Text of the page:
We strive to make our service as easy, focused, flexible and cost effective as possible. We also strive to make it work for any sized distributor, from a single micro brewery to an international behemoth.
For each deal, you define your overall budget (along with who, when, where, what, how) and within that budget, you define your bid.
The bid is the cost you pay for each time your deal is offered. Initially, this bid is fixed to 5 cents, but you will be able to change that in the future. The bid is then used as one of the factors in recommending deals to consumers. Our goal is to maximize the redemption rate, so bid is certainly not the only factor. But a larger bid would likely mean the deal would be offered more (if consumers are interested in that product and fit the campaign goals).
The following things are applied to your budget:
- Bid – for each time your deal is offered to a consumer
- Reimbursement – for each validated transaction where a consumer used your deal, this amount is deducted from your budget and given to the store
- Reimbursement Fee – a small fee to cover the cost of validating transactions, making sure your dollars are going to selling your product
Let’s look at an example. Say you define an ACQUIRE campaign to get people trying your premium scotch, and give them a $5 off, with a 5 cent bid.
Over the course of a weekend, the deal was offered to 250 people. So at 5 cents each, that’s $12.50. If 30 people redeem your deal, that means $150 goes to the store. Then to validate that those 30 receipts are all valid will incur a small fee. To illustrate the process, let’s say that’s $3. So your total for the weekend would be $165.50 without any extra costs, fees or worries. And keep in mind that most of the cost was the deal you offered the consumer.
Compare that to the cost and time of offering a shelf sign with a coupon. The time to get the sign and coupons printed and arrange it with the store owner is certainly more – without even considering how you’re going to redeem those coupons or the reimbursement to the store.
Compare that to the cost and time of working out a deal with the store owner with the hope that their next order isn’t going to be lacking.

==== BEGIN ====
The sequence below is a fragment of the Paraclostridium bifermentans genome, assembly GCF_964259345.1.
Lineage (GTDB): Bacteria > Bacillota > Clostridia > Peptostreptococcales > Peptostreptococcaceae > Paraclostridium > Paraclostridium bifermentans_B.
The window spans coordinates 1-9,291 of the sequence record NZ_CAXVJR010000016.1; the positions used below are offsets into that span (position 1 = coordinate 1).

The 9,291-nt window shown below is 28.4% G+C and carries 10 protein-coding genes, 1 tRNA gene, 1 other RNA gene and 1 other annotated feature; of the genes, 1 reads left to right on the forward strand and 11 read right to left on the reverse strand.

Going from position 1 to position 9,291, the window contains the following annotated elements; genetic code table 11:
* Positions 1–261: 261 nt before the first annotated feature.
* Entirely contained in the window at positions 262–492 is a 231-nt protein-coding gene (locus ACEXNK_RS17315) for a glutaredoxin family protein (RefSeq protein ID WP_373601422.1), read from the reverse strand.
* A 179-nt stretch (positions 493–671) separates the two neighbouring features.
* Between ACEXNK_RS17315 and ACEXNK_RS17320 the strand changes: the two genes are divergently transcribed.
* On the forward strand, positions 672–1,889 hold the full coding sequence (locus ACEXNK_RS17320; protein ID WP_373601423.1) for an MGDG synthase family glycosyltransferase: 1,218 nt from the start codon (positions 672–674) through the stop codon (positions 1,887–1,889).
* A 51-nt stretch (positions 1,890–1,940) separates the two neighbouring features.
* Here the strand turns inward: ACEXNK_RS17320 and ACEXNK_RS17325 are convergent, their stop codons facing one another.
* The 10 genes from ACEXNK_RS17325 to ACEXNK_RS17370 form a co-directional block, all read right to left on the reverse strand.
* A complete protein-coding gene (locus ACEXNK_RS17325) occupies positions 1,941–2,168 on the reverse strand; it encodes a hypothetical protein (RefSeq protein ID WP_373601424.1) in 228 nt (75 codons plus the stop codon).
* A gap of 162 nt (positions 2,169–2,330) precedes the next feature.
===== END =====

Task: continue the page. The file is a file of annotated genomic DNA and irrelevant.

Your time to create an offer is negligible – you can do it while you’re waiting for the coffee to brew.
Taking care of validating receipts, reimbursing stores, etc. is all included – you don’t have to spend your valuable time on that – we have people to handle it.
But there is a time delay worth noting. When we offer your deal to a consumer who would be interested, we consider your budget. We do not instantly know if they have redeemed your deal. So we take a page from many other industries and manage your budget based on an expected redemption rate. We put that money aside for the store owner. This approach best manages your budget. We get as many deals out there as possible to sell your product within your budget constraints. However, depending on the deal, the redemption rate could be much higher or lower. With a higher than expected redemption rate, that could mean we go over your budget. You are responsible for covering the reimbursement cost to the store. With a lower than expected redemption rate, that means we can offer more deals (sell more) after we have validated reimbursements.
In cases where we sell more of your product than expected, you are responsible for the additional reimbursement cost (reimbursement to the store and reimbursement fee). Although it also means you’ve sold more product than expected – which is not a bad thing. Have you ever felt sorry for someone complaining that they’ve sold way more than they expected?